Advisor tasks define what it is you want to analyze and where the analysis results should be placed. It is possible to create any number of tasks, each with a given specialization. All are based on the same Advisor task model and share the same repository. Tasks are created using the CREATE_TASK procedure of the DBMS_ADVISOR package:

VARIABLE task_id NUMBER;

VARIABLE task_name VARCHAR2(255);

EXECUTE :task_name := 'MYTASK';

EXECUTE DBMS_ADVISOR.CREATE_TASK

         ('SQL Access Advisor', :task_id, :task_name);

The input workload for the SQL Access Advisor is the SQL Tuning Set. An important benefit of using a SQL Tuning Set is that they can be referenced by many different advisor tasks. A SQL Tuning Set workload is created using DBMS_SQLTUNE. SQL Workload objects are pulled into a SQL Tuning Set using the DBMS_ADVISOR package:

EXECUTE DBMS_ADVISOR.COPY_SQLWKLD_TO_STS('MYWORKLOAD','MYSTS','NEW');

You must link tasks to a SQL Tuning Set in order to generate advisor recommendations. You can create links with the ADD_STS_REF procedure, using their respective names to link the task to a Tuning Set. Once a connection has been defined, the SQL Tuning Set is protected from removal or update.

EXECUTE DBMS_ADVISOR.ADD_STS_REF('MYTASK', null, 'MYWORKLOAD');

Before deleting a task or before a SQL Tuning Set workload can be deleted, you must remove any existing links between the task and the workload. Links are removed using the DELETE_STS_REF procedure.

EXECUTE DBMS_ADVISOR.DELETE_STS_REF('MYTASK', null, 'MYWORKLOAD');

You can generate recommendations by using the EXECUTE_TASK procedure. After the task completes, the DBA_ADVISOR_LOG table will show execution status and the number of recommendations and actions produced. EXECUTE_TASK is a synchronous operation, so control will not be returned to the user until the operation has completed, or is interrupted. The recommendations can be queried by task name in DBA_ADVISOR_RECOMMENDATIONS and the actions in DBA_ADVISOR_ACTIONS.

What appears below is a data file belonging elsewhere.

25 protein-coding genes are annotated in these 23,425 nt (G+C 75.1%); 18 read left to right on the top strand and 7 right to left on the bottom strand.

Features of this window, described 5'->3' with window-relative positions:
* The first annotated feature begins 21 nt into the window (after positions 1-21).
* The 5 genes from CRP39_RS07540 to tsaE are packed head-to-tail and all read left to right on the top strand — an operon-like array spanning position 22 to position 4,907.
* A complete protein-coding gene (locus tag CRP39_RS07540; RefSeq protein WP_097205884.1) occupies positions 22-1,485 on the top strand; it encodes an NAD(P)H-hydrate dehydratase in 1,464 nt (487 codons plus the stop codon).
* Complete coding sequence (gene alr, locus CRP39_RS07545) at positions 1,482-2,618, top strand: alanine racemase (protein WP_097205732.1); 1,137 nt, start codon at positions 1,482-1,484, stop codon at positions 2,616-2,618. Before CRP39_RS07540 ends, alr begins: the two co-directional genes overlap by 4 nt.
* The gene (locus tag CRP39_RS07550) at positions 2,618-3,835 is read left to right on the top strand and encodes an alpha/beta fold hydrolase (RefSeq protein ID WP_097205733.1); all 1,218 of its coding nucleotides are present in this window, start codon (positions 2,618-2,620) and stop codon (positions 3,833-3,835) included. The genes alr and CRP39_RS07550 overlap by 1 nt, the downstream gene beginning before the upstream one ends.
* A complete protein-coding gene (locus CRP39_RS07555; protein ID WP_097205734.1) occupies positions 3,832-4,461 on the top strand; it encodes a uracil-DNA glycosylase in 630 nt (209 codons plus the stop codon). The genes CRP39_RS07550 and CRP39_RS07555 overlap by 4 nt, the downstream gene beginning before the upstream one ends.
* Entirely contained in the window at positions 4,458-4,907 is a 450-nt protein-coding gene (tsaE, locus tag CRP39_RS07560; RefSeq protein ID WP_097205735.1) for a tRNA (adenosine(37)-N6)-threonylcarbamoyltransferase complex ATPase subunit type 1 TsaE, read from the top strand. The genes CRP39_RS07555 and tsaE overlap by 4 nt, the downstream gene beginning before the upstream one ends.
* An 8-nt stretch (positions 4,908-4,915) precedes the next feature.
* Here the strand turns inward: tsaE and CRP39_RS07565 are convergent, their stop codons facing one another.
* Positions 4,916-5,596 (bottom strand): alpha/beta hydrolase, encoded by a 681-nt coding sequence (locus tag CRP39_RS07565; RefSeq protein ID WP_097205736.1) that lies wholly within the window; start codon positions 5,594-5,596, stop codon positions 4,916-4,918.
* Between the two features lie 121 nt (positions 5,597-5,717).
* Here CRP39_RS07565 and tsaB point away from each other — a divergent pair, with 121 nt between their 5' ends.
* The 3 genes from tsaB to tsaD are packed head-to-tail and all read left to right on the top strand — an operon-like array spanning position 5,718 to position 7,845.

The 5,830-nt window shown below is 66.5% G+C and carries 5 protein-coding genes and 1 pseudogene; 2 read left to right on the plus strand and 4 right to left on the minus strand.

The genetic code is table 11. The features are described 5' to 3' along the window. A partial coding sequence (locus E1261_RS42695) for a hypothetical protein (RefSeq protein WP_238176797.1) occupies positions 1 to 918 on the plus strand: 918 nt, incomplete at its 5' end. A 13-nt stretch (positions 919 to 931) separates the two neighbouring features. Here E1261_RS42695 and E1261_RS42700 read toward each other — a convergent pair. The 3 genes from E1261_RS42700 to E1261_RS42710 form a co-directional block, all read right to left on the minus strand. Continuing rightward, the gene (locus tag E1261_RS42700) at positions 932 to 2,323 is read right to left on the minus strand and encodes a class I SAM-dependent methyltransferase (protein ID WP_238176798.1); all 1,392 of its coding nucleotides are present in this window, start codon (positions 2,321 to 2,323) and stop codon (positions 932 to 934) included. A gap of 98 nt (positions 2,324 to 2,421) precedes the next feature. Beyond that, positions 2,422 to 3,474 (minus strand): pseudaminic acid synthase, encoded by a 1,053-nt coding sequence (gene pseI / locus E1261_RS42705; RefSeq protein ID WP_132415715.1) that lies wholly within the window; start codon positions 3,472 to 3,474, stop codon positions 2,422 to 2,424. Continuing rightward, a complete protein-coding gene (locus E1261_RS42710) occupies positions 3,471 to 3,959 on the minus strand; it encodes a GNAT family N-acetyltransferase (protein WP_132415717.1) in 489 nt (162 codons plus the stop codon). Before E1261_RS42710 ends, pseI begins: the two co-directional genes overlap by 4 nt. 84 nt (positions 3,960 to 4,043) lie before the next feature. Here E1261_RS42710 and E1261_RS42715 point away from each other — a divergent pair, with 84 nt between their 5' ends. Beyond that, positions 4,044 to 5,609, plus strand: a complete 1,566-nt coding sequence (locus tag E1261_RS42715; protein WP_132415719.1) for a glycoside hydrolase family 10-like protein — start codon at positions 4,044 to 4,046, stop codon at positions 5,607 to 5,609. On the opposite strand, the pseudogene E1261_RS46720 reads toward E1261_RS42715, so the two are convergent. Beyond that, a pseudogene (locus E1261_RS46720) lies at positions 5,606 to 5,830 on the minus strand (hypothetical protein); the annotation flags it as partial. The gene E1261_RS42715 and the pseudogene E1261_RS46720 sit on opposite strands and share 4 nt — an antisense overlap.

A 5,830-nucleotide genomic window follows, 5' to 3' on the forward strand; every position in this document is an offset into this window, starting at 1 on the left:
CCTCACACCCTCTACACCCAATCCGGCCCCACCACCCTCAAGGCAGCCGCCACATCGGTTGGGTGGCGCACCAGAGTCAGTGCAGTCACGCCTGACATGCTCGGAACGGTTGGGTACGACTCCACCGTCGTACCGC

EXECUTE DBMS_ADVISOR.EXECUTE_TASK('MYTASK');

SQL Access Advisor can be an extremely useful tool for tuning the SQL performance on your system. Ideally you should periodically locate high-cost SQL statements in your database and place them into a SQL Tuning Set (STS). Once in an STS, you should evaluate the statements with SQL Access Advisor and SQL Tuning Advisor. Each advisor will make recommendations. Those recommendations can be used as input for Oracle's SQL Performance Analyzer to gauge the impact they would have. Used in combination, the advisors provided by Oracle can remove much of the guesswork and experimentation that has traditionally been required to resolve performance bottlenecks.

About the author:
Matthew Morris is a database engineer for Computer Sciences Corporation in Orlando, Fla. For over 17 years he has worked with the Oracle Database as a support engineer, database administrator, developer and architect.

This was first published in October 2013